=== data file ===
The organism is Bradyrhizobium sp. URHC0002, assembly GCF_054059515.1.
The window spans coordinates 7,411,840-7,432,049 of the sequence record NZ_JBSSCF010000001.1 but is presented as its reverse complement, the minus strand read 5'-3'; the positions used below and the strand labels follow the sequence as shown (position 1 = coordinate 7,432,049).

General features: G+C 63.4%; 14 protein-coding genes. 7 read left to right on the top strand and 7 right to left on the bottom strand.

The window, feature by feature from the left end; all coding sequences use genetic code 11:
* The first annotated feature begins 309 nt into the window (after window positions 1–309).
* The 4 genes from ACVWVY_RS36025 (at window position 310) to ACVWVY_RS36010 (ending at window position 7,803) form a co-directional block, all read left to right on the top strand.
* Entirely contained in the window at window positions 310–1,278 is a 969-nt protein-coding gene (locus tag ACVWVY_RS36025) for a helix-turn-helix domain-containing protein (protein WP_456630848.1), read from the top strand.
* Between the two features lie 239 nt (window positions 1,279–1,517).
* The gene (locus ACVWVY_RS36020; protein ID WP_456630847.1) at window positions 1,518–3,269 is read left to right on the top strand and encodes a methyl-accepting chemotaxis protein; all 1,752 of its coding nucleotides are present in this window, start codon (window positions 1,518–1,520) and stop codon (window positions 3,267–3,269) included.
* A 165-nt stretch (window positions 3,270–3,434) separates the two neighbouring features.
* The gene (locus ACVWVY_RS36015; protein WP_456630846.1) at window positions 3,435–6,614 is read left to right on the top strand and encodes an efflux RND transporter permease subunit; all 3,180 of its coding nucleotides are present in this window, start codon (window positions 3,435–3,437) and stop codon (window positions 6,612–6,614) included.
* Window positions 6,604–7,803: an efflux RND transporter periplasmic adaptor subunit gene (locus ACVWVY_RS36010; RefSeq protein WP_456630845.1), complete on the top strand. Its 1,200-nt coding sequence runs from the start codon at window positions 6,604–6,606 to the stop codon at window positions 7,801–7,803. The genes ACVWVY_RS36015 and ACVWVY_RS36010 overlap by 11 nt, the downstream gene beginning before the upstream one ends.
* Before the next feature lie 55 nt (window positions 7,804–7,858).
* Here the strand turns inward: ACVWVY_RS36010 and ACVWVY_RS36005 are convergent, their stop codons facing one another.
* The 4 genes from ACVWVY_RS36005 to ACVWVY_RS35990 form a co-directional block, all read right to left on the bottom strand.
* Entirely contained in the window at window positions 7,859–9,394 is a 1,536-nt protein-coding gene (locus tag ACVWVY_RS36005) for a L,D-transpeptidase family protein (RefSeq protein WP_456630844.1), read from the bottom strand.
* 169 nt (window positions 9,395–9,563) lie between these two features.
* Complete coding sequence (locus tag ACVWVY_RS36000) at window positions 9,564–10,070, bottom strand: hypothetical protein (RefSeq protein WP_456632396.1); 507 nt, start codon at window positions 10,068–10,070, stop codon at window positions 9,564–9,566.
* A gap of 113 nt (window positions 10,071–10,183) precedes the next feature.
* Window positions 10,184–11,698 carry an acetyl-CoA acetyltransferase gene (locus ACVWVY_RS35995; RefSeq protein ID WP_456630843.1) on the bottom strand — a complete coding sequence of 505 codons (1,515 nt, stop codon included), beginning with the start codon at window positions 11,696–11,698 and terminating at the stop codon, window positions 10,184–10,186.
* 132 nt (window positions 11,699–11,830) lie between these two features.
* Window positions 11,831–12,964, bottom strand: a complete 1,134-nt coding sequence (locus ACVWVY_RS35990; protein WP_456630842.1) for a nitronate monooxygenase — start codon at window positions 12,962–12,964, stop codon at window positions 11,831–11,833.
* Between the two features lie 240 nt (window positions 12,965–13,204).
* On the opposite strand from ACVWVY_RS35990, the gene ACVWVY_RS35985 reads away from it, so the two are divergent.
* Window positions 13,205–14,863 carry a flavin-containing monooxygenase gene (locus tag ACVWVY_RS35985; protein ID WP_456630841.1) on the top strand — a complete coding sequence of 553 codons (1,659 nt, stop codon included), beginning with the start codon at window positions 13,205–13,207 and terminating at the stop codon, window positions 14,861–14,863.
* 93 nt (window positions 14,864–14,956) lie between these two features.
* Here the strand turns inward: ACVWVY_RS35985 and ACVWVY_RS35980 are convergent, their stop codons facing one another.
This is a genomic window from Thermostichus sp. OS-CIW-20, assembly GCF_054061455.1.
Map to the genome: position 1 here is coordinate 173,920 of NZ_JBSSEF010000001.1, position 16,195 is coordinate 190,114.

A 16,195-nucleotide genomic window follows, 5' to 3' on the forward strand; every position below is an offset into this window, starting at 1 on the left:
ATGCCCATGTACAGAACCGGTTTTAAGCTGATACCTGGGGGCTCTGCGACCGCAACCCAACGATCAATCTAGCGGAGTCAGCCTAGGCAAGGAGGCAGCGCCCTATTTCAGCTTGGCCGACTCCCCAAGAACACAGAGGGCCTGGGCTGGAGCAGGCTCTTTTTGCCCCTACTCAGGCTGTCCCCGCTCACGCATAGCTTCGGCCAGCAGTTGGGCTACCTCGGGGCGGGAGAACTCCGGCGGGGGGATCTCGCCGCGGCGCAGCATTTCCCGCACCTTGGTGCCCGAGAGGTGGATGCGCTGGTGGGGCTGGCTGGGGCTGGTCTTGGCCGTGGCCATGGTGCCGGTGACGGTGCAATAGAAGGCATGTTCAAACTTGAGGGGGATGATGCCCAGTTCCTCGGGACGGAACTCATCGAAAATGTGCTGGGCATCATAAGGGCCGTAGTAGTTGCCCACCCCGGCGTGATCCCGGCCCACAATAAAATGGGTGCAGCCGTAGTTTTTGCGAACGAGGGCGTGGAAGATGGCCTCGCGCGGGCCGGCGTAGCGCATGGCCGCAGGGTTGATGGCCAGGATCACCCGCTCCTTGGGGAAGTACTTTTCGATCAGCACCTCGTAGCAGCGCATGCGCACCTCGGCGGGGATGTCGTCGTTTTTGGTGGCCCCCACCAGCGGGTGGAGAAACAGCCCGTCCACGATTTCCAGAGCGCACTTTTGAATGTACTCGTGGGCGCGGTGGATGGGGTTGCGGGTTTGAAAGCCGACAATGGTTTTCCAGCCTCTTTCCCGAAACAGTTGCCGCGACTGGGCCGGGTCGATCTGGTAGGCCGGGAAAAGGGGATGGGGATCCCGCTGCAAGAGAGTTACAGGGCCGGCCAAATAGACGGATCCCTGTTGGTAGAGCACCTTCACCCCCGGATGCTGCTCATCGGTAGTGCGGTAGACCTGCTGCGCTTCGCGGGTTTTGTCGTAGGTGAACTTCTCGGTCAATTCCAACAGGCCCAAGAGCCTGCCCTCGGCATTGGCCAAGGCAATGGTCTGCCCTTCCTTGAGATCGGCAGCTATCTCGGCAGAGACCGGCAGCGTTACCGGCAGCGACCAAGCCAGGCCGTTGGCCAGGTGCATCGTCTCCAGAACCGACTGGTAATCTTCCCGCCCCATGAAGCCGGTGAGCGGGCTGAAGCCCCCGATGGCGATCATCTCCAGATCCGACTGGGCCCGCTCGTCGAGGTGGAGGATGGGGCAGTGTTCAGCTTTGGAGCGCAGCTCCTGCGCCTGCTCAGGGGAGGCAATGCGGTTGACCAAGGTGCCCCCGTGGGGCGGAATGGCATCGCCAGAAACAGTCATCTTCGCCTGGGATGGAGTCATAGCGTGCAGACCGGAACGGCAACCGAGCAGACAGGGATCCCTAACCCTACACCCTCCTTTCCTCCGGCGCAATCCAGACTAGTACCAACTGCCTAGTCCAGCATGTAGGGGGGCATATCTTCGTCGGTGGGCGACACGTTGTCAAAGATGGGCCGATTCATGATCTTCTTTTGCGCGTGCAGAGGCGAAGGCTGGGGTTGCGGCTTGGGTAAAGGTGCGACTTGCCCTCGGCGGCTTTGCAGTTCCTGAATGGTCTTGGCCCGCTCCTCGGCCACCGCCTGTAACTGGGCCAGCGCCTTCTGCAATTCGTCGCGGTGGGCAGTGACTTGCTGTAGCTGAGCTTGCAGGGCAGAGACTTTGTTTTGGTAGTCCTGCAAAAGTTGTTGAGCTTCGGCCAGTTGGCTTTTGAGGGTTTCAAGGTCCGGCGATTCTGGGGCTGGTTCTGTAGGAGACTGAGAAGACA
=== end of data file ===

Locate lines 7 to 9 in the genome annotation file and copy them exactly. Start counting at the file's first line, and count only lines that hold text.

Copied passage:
* Entirely contained in the window at window positions 310–1,278 is a 969-nt protein-coding gene (locus tag ACVWVY_RS36025) for a helix-turn-helix domain-containing protein (protein WP_456630848.1), read from the top strand.
* Between the two features lie 239 nt (window positions 1,279–1,517).
* The gene (locus ACVWVY_RS36020; protein ID WP_456630847.1) at window positions 1,518–3,269 is read left to right on the top strand and encodes a methyl-accepting chemotaxis protein; all 1,752 of its coding nucleotides are present in this window, start codon (window positions 1,518–1,520) and stop codon (window positions 3,267–3,269) included.